I’ve been a Chromebook user for about a year now. So far, the platform’s been a benefit for my casual computer usage. Additionally, Chrome OS devices have started to become popular in places such as schools.
Of course, there’s no absolute need for a guide, given the easy to use nature of Chrome OS. Anyone should be able to get up and running with a Chromebook in short order. However, some tips on how to do things are always appreciated, so here’s how I set things up on my Chromebook. For the curious, it’s a 2014 model Acer C720. Of course, the following guide applies to any Chrome OS device, such as Chromeboxes.
The actual setup
The actual setup is quite short. Merely plug in your Chromebook, turn it on, find your WiFi network (and enter its password, if needed), and then log in with your Gmail password. If you have two-step authentication turned on, you’ll be prompted to enter the code for that. Afterward, you’ll be taken to the default Chromebook desktop.
More details are available on Google’s own setup page.
How do I get a Caps Lock key?
Caps Lock can be restored by switching the function of the “Search” key to a Caps Lock function. To do this:
- Go to “Settings” (under the bottom right menu).
- Under “Settings,” look under “Device” and click “Keyboard Settings.”
- Under the “Search” drop-down menu, select “Caps Lock,” then select “OK” and close the window.
If you want search functionality, just click on the Google Search app or open Google in the browser window.
How do I get a Delete key?
While there’s no delete key on most Chromebook keyboards, the easiest way to use delete is to use the keyboard shortcut “Alt + Backspace.”
Which apps to use on a Chromebook?
While most Chrome OS “apps” are actually just links to a web-based service, there’s still a large variety to choose from. Google has a list of Chrome OS apps that serve as the equivalent of various familiar Windows/OS X apps. However, I thought I’d highlight major computer uses, based mostly on what I’d use.
|Function||Windows/OS X app||What to use on a Chromebook||Notes|
|Word processing||Microsoft Word||Google Docs|
|Google Docs, Google’s Word equivalent, is preinstalled and automatically saves files to your Google Drive account. While it doesn’t use Drive, Office Online is fully usable on a Chromebook if Microsoft’s word processor’s absolutely needed (Docs can import/export Word formatted files).|
|Spreadsheets||Microsoft Excel||Google Sheets|
|Google Sheets is Google Docs’ spreadsheet program/Excel equivalent, and functions similarly to Docs (automatic saving to Drive).|
|Note taking||Google Keep|
|Evernote has both a Chrome OS app (its web service) and support for running its Android equivalent, though the Chrome OS version works just fine.|
|Play music/streaming audio||Google Music|
|Pretty much every music service except iTunes/Apple Music will work on a Chromebook. Apple relies on iTunes for functionality, and iTunes is only available for Windows or OS X. Meanwhile, every other music service offers web players, so they’re compatible with any computing device. For more on my choice of music services, see my blog post on the subject.|
|Play video files||iTunes|
|Files app (built-in support)||While there’s no VLC equivalent for Chrome OS, the File app does have built-in video support for most common file formats (MP4, MKV, etc.).|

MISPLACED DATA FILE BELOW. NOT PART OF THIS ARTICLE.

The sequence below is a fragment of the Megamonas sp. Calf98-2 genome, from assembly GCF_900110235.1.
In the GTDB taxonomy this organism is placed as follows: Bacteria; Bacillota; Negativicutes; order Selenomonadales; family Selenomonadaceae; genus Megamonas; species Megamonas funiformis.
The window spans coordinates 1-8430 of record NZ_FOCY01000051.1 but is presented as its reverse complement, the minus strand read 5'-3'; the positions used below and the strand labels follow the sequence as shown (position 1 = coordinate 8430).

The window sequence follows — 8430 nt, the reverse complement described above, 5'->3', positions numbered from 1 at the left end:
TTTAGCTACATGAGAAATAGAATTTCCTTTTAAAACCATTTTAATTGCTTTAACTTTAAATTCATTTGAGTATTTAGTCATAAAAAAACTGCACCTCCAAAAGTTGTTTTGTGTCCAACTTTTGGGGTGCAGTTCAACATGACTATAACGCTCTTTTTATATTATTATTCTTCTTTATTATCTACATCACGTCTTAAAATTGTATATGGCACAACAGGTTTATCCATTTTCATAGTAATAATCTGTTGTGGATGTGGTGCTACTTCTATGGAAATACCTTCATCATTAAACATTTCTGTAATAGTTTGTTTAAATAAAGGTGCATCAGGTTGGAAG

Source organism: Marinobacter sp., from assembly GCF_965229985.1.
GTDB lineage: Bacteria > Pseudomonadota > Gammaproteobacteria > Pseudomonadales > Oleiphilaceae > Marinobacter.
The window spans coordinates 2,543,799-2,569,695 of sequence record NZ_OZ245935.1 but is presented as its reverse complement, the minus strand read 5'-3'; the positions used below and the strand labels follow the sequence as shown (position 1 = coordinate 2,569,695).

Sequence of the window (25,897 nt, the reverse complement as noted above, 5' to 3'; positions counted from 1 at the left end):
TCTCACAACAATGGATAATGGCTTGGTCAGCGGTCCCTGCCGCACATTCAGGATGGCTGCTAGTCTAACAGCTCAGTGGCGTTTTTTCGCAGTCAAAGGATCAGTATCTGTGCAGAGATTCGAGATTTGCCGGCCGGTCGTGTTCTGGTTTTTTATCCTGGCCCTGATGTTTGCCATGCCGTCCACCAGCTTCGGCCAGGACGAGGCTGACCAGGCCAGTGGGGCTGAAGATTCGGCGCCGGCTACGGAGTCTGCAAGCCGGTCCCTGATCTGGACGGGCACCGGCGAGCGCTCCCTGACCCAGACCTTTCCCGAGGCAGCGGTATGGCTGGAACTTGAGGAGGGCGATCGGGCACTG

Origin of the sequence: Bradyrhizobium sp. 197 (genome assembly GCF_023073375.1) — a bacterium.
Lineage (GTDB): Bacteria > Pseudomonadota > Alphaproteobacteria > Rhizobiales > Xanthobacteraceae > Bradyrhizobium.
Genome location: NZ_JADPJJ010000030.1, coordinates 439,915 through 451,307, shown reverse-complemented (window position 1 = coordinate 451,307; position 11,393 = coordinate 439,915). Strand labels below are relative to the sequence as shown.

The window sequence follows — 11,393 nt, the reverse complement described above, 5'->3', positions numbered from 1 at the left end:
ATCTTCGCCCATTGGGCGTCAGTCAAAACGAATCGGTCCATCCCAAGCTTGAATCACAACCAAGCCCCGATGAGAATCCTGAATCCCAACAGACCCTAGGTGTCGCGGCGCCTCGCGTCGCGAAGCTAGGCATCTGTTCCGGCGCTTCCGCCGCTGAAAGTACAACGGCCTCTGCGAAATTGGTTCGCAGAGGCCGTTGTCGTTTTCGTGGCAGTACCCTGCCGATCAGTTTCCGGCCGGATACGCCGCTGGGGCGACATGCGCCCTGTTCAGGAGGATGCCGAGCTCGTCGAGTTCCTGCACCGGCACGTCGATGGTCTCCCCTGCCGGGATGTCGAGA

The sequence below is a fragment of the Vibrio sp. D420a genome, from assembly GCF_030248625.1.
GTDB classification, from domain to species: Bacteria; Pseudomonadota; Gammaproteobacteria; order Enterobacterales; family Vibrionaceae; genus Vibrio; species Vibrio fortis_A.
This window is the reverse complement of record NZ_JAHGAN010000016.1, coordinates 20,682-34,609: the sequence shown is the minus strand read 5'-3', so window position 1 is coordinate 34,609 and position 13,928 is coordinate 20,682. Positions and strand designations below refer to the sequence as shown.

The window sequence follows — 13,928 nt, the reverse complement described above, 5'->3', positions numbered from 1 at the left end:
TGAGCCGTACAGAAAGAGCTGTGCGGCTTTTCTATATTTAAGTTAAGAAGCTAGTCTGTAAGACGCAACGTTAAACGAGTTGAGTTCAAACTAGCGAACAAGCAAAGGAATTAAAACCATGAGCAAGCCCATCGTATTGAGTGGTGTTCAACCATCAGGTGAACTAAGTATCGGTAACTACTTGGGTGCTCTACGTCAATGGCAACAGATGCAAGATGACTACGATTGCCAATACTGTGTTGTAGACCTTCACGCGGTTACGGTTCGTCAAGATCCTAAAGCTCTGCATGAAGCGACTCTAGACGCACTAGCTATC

|Edit photos||Apple Photos|
Files app (limited built-in support)
|While Photoshop’s now offering some support for Chrome OS, Pixlr Editor’s my main choice for a photo editor, offering a functionality level similar to GIMP’s.|
|Gmail or any other webmail service (Outlook.com, etc.)||While Gmail is installed by default, any webmail accessible service will work with Chrome OS.|
Skype (limited support)
|Hangouts works excellently with Chromebooks. Unfortunately, for various reasons Skype’s video chat isn’t officially supported on Chrome OS, though a few other features (messaging, etc.) are available.|
|IRC||LimeChat (OS X)||Byrd|
|Listen to podcasts||iTunes|| Stitcher|
Google Play Music
|I’ve been using Stitcher as a podcast service, though other web-based ones are available.|
|Watch streaming video||Netflix|
Google Play Movies
Google Play Movies
|There’s various weather apps and weather related websites available. I’ve mainly just searched for “weather” in Google.|
|Read ebooks||Google Play Books|
|Google Play Books|
|I don’t have a standalone ebook reader to recommend, but Google’s own reader and Amazon’s Kindle have Chrome OS apps.|
Simple Comic (OS X)
|Comixology||See my post on comic readers for more details.|
Your bank or credit union’s website
Your bank or credit union’s website
|Create a slideshow||Microsoft Powerpoint|
|Google Slides is Google’s Powerpoint analog, though lighter on features. Like Docs and Sheets, it also automatically saves files to Drive.|
|LastPass||While there’s a few Chrome OS apps that’ll open (slowly/crudely) KeePass files, I switched to using LastPass, which has made things a lot easier across devices.|
|RSS feed readers||Feedly||Feedly|
|Remote desktop management||Chrome Remote Desktop||Chrome Remote Desktop||Chrome Remote Desktop works pretty smoothly between computers, though audio won’t be transmitted from a Mac to a Chromebook.|
|Access media/files from a home server||Samba|
|SMB/CIFS (for Samba support)|
|Cloud storage||Google Drive|
|Google Drive (default)|
Overall, most basic computer functions are easily usable on a Chromebook/Chrome OS device. A few features could use more work, but Chromebooks are otherwise quite usable for typical users.
Any questions, comments, or app suggestions? Please list them in the comments below.